Steven: “If there is (political) will, there will be good relations.

Russia and Ukraine are our (EU) neighbors and a good neighbor is better than a distant friend.

The referendum has minimal impact on it, as a lot can happen in ten years”

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question4: “What impact do you expect of the Association Agreement on the economy of Ukraine as a whole, and the economic situation of the Ukrainian citizen as individuals?”

Sergiy: “I do not see a direct link between the association and the development of the economy. The development of democracy, the rule of law, harmonization of legislation and only after that, as a consequence – the development of business and improvement of citizens welfare.”

Nikolay: “i’m citizen of Russia, so i don’t know, i better skip this question =)”

Steven: “The average citizen outside of the (big) cities would notice little progress.”

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question5: “What do you think is the impact of this association agreement to the relationship between the EU-Russia and Ukraine-Russia?”

Sergiy: “Ukraine is an independent country. And to be honest, I do not understand why the development of democracy and business in Ukraine should affect  the relations with Russia.”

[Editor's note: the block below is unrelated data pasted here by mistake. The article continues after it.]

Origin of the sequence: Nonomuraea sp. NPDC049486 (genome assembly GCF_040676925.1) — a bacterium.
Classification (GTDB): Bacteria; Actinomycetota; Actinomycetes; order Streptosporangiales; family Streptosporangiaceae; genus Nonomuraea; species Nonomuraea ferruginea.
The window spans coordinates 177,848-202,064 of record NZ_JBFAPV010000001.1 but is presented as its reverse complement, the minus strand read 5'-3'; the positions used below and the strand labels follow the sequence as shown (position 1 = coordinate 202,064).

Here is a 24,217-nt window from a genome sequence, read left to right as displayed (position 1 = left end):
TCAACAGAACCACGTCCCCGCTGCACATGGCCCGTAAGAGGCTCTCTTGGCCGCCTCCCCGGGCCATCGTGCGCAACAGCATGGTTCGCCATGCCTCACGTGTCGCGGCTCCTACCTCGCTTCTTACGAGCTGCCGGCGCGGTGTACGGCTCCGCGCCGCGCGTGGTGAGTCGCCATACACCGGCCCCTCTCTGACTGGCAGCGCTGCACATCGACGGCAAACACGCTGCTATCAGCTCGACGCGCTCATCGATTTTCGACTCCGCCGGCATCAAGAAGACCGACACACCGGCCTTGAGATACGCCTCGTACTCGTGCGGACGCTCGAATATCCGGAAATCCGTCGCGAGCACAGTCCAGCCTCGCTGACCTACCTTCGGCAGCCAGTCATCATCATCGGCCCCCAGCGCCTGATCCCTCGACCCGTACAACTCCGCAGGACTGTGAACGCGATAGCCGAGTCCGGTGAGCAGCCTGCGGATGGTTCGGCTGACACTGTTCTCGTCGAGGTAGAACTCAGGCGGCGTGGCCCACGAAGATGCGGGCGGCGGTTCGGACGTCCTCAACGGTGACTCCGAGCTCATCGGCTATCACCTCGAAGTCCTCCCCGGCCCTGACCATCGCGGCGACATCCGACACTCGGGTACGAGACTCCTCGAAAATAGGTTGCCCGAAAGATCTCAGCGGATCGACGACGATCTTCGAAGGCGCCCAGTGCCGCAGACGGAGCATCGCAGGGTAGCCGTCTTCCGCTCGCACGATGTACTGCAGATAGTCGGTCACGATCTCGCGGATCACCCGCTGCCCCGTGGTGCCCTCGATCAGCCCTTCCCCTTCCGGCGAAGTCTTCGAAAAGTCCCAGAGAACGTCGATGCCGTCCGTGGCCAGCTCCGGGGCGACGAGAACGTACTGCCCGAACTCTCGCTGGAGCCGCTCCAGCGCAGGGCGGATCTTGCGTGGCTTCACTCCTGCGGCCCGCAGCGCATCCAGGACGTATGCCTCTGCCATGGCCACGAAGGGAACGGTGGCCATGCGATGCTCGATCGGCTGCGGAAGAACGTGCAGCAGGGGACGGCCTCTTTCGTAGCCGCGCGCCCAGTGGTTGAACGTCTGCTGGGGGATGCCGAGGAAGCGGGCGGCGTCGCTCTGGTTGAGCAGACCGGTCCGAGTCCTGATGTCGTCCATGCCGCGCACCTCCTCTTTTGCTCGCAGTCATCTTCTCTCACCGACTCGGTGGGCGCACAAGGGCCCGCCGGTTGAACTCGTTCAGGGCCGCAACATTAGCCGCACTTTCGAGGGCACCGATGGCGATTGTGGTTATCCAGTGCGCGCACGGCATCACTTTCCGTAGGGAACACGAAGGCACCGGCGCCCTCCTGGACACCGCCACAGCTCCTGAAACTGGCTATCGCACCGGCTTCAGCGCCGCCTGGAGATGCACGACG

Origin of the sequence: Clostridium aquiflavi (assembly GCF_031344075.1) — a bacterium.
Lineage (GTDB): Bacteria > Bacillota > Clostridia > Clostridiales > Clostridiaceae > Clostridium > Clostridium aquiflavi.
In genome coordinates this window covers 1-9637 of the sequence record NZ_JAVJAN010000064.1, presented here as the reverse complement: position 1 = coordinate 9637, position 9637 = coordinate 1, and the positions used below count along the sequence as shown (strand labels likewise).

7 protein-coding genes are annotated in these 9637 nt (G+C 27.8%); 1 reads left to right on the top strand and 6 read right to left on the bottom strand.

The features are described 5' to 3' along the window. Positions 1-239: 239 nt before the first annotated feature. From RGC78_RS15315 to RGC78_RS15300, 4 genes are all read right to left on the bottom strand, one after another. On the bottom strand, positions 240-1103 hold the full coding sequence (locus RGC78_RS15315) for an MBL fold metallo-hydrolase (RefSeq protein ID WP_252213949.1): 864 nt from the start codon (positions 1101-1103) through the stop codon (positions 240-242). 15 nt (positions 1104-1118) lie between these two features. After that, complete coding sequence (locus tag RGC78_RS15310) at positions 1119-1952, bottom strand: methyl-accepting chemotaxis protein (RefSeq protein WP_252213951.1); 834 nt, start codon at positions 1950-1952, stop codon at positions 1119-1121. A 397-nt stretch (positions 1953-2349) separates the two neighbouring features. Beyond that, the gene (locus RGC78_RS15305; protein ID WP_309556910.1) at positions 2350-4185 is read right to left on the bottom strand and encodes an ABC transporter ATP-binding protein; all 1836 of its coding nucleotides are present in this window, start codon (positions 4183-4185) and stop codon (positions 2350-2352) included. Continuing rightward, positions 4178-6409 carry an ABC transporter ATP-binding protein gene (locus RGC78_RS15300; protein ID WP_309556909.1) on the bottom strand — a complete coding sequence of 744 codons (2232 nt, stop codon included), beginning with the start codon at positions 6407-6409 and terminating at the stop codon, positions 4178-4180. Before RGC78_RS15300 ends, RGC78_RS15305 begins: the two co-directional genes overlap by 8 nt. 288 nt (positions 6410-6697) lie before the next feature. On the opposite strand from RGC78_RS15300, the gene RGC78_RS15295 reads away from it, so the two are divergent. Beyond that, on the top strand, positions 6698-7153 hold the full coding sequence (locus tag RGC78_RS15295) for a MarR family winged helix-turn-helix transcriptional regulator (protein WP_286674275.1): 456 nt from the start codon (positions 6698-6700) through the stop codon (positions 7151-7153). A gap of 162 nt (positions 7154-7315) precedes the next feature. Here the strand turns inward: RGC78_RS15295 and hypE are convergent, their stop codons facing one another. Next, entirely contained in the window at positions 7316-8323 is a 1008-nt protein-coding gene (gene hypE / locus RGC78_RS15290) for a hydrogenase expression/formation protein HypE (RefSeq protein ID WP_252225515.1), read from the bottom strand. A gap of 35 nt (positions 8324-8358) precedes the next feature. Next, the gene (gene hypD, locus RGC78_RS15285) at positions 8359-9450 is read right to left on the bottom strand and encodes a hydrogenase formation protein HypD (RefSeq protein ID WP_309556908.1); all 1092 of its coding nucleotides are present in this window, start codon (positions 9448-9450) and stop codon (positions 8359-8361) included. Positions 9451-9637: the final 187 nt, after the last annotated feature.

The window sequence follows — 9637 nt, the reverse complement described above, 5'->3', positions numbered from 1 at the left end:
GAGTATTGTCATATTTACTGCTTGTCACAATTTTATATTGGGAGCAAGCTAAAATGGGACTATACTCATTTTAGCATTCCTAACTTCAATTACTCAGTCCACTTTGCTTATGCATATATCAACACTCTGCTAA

Nikolay: “There is no problem i think.

Russia have constructive trade and political relationships with many EU-countries, association agreement itself isn’t a problem, i believe there are no significant impact (good or bad).

we do have problems on geopolitical level.”

Steven: “The way the game is currently being played, it is bad for the relations between these countries. Cooperation and trade in the long run are best for all parties involved.”

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question6: “To what extent is the population of Ukraine as a whole represented by its government. What’s your opinion on Ukraine in its current (constitutional) form?”

Sergiy: “In the period of Yanukovych the most corrupt hierarchy was built from the bottom up to the President. The reason for the beginning of Revolution of Dignity  was  the realization of the impossibility of living in a fully corrupted state. Now Ukrainians are aware that it is impossible to change the system that has existed since Soviet times in a flash . We trust in democratically elected government bodies. But at the same time we provide them constant pressure to accelerate the introduction of democratic changes and the inability to roll back to the past.

Regarding Ukraine’s (constitutional) form;

According to the Constitution Ukraine is a unitary state with a parliamentary presidential form of government. The vast majority of Ukrainians are satisfied with it. We have been supporting the decentralization of power and devolution of power, which is now being carried out by government authorities together with the active part of the citizens.”